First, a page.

Marcelo Gleiser

Marcelo Gleiser is a contributor to the NPR blog 13.7: Cosmos & Culture. He is the Appleton Professor of Natural Philosophy and a professor of physics and astronomy at Dartmouth College.

Gleiser is the author of the books The Prophet and the Astronomer (Norton & Company, 2003); The Dancing Universe: From Creation Myths to the Big Bang (Dartmouth, 2005); A Tear at the Edge of Creation (Free Press, 2010); and The Island of Knowledge (Basic Books, 2014). He is a frequent presence in TV documentaries and writes often for magazines, blogs and newspapers on various aspects of science and culture.

He has authored over 100 refereed articles, is a Fellow and General Councilor of the American Physical Society and a recipient of the Presidential Faculty Fellows Award from the White House and the National Science Foundation.

After reading a recent post of mine focusing on whether we should be living our lives, or capturing them, photographer Jacob F. Lucas got in touch. He recently put together a book called Commute Culture that addresses this same topic through pictures.

I decided to find out what inspired him to delve into this subject matter. Here are some highlights from our discussion:

With the movies Interstellar and The Theory of Everything out, black holes are in the news, exciting people's imagination.

In his recent book, The Meaning of Human Existence, the celebrated evolutionary biologist, entomologist and essayist Edward Wilson sets off to chart a possible path toward the unification of the sciences and the humanities — taking off from his 1998 book Consilience: The Unity of Knowledge. If we are successful, claims Wilson, we should arrive at a deeply transformative understanding of the meaning of our existence.

Even with all the drama — and now the prolonged silence, possibly permanent — the European Space Agency's (ESA) mission to land a fridge-sized probe on a comet zipping at about 80,000 miles per hour, some 300 million miles from Earth, was a resounding success. This first ever comet landing has captivated the world as very few events in the history — certainly the recent history — of space exploration have.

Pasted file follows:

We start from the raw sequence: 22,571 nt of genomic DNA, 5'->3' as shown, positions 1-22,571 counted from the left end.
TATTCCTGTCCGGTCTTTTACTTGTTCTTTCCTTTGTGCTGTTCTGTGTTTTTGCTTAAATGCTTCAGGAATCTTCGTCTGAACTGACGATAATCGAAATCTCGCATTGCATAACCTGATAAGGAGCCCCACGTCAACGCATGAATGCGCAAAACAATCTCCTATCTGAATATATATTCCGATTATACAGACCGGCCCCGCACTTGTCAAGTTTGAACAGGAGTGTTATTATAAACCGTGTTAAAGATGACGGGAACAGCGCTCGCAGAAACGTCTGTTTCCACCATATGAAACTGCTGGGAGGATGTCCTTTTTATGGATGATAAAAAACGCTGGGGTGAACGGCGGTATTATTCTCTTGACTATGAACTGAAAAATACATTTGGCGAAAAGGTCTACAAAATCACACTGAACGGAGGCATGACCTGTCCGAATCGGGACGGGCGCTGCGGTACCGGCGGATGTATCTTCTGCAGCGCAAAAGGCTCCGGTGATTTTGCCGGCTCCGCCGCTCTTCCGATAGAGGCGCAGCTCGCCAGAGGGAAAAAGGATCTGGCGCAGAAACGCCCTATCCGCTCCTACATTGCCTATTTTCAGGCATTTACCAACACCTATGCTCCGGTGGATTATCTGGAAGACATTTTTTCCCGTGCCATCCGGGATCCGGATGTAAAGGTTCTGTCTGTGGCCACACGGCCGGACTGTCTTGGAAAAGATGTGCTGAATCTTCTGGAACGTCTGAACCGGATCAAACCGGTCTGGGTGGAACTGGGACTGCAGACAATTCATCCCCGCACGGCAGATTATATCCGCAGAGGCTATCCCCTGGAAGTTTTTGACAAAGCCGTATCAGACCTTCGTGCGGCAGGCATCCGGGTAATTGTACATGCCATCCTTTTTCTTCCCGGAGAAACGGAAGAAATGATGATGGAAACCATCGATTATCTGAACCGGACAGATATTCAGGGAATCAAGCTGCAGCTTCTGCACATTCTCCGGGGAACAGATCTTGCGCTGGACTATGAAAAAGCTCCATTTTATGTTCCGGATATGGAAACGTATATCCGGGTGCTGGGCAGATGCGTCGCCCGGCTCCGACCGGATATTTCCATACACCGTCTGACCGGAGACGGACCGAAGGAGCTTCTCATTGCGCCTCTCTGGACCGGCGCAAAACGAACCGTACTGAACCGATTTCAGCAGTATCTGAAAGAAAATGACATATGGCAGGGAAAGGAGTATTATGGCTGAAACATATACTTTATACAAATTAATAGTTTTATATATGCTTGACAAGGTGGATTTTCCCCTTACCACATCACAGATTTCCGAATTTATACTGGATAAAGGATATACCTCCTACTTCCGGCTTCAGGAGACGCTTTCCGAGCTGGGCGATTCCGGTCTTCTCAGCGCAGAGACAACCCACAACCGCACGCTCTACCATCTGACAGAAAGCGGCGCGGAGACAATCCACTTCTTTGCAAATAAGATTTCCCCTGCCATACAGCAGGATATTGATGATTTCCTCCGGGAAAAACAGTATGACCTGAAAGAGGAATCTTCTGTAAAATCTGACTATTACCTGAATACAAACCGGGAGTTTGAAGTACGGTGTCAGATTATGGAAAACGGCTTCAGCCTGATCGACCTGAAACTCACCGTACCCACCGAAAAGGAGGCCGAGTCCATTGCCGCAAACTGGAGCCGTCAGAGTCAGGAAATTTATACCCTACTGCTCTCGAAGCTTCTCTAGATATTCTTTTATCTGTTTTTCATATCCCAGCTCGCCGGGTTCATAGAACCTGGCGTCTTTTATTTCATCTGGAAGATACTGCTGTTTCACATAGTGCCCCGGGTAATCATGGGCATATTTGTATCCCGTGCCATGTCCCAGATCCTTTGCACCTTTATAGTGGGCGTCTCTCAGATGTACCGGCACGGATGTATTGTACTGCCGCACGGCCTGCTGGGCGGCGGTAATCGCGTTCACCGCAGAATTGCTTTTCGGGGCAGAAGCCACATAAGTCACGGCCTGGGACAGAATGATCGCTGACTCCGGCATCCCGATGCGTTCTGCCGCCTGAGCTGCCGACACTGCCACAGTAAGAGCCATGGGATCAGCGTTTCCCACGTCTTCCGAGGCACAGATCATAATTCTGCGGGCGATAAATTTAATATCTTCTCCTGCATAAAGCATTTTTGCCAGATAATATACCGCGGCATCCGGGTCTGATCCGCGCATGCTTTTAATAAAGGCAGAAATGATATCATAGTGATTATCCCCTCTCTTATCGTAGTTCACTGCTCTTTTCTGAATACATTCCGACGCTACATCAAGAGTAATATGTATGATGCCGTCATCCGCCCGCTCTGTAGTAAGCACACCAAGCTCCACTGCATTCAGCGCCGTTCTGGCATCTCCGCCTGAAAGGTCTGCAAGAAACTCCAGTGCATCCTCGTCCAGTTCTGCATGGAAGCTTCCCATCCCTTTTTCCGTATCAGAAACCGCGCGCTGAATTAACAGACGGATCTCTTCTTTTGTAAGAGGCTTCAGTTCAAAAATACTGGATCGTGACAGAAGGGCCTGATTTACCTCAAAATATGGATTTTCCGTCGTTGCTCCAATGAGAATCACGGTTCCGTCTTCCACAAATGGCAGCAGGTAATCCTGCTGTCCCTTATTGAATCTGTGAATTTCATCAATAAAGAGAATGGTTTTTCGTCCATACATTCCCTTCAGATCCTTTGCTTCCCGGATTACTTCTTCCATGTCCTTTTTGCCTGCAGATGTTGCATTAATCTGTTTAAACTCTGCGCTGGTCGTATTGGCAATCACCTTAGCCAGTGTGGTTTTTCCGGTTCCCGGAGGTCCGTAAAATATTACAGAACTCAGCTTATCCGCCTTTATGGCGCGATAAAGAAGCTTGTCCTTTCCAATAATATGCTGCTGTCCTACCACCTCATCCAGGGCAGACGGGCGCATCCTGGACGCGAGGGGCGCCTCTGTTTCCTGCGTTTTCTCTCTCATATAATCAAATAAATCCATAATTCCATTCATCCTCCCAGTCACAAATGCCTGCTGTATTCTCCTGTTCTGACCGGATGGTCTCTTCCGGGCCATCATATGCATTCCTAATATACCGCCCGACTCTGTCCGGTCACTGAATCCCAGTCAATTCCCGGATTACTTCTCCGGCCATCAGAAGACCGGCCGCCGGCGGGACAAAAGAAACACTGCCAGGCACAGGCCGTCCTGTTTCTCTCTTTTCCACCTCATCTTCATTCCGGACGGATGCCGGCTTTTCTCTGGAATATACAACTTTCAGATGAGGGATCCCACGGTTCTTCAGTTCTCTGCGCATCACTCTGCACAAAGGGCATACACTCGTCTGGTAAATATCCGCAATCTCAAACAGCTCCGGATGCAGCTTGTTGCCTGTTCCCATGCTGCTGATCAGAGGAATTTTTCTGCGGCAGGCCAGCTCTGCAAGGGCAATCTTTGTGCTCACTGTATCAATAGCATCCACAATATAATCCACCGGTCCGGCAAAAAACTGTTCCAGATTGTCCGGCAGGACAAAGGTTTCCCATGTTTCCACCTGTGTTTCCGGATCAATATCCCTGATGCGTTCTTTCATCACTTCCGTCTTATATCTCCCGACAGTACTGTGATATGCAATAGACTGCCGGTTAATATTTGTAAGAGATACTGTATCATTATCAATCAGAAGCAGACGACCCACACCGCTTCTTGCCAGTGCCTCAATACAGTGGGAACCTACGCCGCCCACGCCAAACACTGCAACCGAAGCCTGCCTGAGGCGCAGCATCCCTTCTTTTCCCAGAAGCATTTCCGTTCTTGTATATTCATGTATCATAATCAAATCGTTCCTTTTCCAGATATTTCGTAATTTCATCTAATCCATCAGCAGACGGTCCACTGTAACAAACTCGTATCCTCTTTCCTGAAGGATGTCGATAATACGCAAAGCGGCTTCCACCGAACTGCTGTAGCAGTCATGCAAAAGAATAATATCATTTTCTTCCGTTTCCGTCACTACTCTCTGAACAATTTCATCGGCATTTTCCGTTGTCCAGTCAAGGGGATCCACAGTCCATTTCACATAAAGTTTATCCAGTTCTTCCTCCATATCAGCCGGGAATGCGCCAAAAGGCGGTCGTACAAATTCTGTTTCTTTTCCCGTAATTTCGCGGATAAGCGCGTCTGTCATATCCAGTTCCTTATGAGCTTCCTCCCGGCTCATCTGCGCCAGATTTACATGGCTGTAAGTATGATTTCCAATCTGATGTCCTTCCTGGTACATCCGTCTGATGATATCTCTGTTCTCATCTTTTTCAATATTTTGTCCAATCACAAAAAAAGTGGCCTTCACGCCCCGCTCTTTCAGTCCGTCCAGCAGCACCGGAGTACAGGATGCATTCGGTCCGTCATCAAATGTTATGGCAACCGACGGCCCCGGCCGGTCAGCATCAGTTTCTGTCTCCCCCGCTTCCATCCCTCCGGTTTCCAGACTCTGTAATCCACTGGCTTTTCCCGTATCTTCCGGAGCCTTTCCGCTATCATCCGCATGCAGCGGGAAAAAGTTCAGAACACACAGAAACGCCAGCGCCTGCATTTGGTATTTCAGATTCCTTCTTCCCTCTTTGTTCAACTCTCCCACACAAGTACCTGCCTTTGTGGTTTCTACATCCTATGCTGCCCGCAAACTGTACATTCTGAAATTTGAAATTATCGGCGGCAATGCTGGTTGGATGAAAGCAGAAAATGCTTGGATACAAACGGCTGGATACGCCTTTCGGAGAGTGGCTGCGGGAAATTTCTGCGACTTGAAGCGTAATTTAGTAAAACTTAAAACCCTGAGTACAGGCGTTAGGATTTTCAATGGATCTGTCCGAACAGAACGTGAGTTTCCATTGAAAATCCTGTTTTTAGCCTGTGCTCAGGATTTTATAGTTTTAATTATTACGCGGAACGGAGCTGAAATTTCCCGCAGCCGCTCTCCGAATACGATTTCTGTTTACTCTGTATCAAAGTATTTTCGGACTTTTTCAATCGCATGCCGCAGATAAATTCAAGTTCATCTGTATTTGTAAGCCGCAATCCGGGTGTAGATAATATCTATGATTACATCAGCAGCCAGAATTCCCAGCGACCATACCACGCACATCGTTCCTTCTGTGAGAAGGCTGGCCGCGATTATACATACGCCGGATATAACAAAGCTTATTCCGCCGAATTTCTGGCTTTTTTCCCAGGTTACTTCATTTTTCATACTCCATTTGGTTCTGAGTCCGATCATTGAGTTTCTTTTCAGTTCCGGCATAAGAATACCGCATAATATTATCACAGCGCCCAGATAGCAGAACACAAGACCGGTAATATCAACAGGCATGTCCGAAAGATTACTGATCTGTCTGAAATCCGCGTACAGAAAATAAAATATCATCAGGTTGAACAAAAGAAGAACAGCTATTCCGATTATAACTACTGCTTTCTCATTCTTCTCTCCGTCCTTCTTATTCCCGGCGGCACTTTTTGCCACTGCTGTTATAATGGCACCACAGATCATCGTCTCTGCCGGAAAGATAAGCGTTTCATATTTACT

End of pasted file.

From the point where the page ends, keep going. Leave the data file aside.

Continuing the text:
Every child must leave home one day — but rarely because he has destroyed his home.

The crash of Virgin Galactic SpaceShipTwo over the Mojave Desert last Friday, killing co-pilot Michael Alsbury and seriously injuring pilot Peter Siebold, has renewed discussions on the value of commercial space exploration. Should we continue to do this at the unavoidable cost of human life? Is this simply a moneymaking enterprise so that a few people that can afford the $250,000 price tag can float for a few minutes at the edge of Earth's atmosphere?

Last week, our own Tania Lombrozo ignited an intense discussion of the differences between factual and religious belief. I want to take off from there and examine a no less controversial issue, one that has been in the limelight of cutting-edge physics for the past few years: Do some scientists hold on to a belief longer than they should? Or, more provocatively phrased, when does a scientific belief become an article of faith?

The other day, I was giving a public lecture when someone asked me a question that I wish people would ask me more often: "Professor: Why are you a scientist?"

I answered that I couldn't do anything else, that I considered it a privilege to dedicate my life to teaching and research. But what's really special in this profession, to me at least, is that it allows us the space to create something new, something that will make us matter. It gives us an opportunity to engage with the "mystery," as Albert Einstein called our attraction to the unknown:

I recently started reading Superintelligence, a new book by Oxford University philosopher Nick Bostrom, who is also director of the Future of Humanity Institute. (Now, that's a really cool job title.)

Some of you may have seen "Our Story in 2 Minutes," a 2012 video edited by Joe Bush and with music from Zack Hemsey. As of this writing, it had more than 17.2 million views on YouTube from people all over the world. If you haven't seen it, here is your chance:

Perhaps I shouldn't have used a conditional in the title. After all, we are already creating life.

Recently, Craig Venter, from the J. Craig Venter Institute, announced the creation of a living, self-reproducing bacterial cell with a DNA sequence produced in the laboratory. According to Laurie Garrett's article in Foreign Affairs late last year, the creature "moved, ate, breathed, and replicated itself."

Given that science is believed to be about certainty, betting on a scientific idea sounds like an oxymoron.

Yet scientists bet on ideas all the time, even if mostly for jest. Of course, this only makes sense before we have any data pointing toward the correctness of the disputed hypothesis.

Well into the 21st century, it is indisputable that we know more about the universe than ever before.

So that we don't get lulled into a false sense of confidence, today I provide a short list of open questions about the cosmos, focusing only on its composition. These are some of the mysteries that keep many fundamental physicists and astronomers busy and hopeful.

Mortality is humanity's blessing and its curse.

Because we are aware of the passage of time, because we know that one day we won't be here — and neither will everyone we love (and everybody else) — we have always searched for an answer to this most painful of mysteries: Why do we die?

However painful death is, to many people immortality is not any better. Why would someone immortal want to live? Where would his or her drive come from?

Last week, I came across George Johnson's piece for The New York Times, "Beyond Energy, Matter, Time and Space," where he writes, in his usually engaging style, about two recent books with opposite viewpoints concerning what we can and cannot know of the world.

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